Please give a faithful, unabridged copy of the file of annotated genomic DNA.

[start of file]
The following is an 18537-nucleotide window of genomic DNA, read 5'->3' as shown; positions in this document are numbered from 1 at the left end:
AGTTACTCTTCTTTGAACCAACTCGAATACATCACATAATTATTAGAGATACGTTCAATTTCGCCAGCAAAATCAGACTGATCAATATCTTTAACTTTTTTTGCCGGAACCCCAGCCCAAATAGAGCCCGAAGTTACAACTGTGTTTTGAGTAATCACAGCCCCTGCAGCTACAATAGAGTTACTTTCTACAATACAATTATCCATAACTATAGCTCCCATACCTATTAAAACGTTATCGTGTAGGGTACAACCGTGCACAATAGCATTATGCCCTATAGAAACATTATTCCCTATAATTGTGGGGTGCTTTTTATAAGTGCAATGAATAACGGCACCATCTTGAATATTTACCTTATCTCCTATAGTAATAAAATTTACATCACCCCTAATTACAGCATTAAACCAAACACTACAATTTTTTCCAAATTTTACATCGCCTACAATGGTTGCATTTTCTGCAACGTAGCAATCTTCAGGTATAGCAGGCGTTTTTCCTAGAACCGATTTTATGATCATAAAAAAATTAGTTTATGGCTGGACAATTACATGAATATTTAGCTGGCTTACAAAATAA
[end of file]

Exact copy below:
The following is an 18537-nucleotide window of genomic DNA, read 5'->3' as shown; positions in this document are numbered from 1 at the left end:
AGTTACTCTTCTTTGAACCAACTCGAATACATCACATAATTATTAGAGATACGTTCAATTTCGCCAGCAAAATCAGACTGATCAATATCTTTAACTTTTTTTGCCGGAACCCCAGCCCAAATAGAGCCCGAAGTTACAACTGTGTTTTGAGTAATCACAGCCCCTGCAGCTACAATAGAGTTACTTTCTACAATACAATTATCCATAACTATAGCTCCCATACCTATTAAAACGTTATCGTGTAGGGTACAACCGTGCACAATAGCATTATGCCCTATAGAAACATTATTCCCTATAATTGTGGGGTGCTTTTTATAAGTGCAATGAATAACGGCACCATCTTGAATATTTACCTTATCTCCTATAGTAATAAAATTTACATCACCCCTAATTACAGCATTAAACCAAACACTACAATTTTTTCCAAATTTTACATCGCCTACAATGGTTGCATTTTCTGCAACGTAGCAATCTTCAGGTATAGCAGGCGTTTTTCCTAGAACCGATTTTATGATCATAAAAAAATTAGTTTATGGCTGGACAATTACATGAATATTTAGCTGGCTTACAAAATAA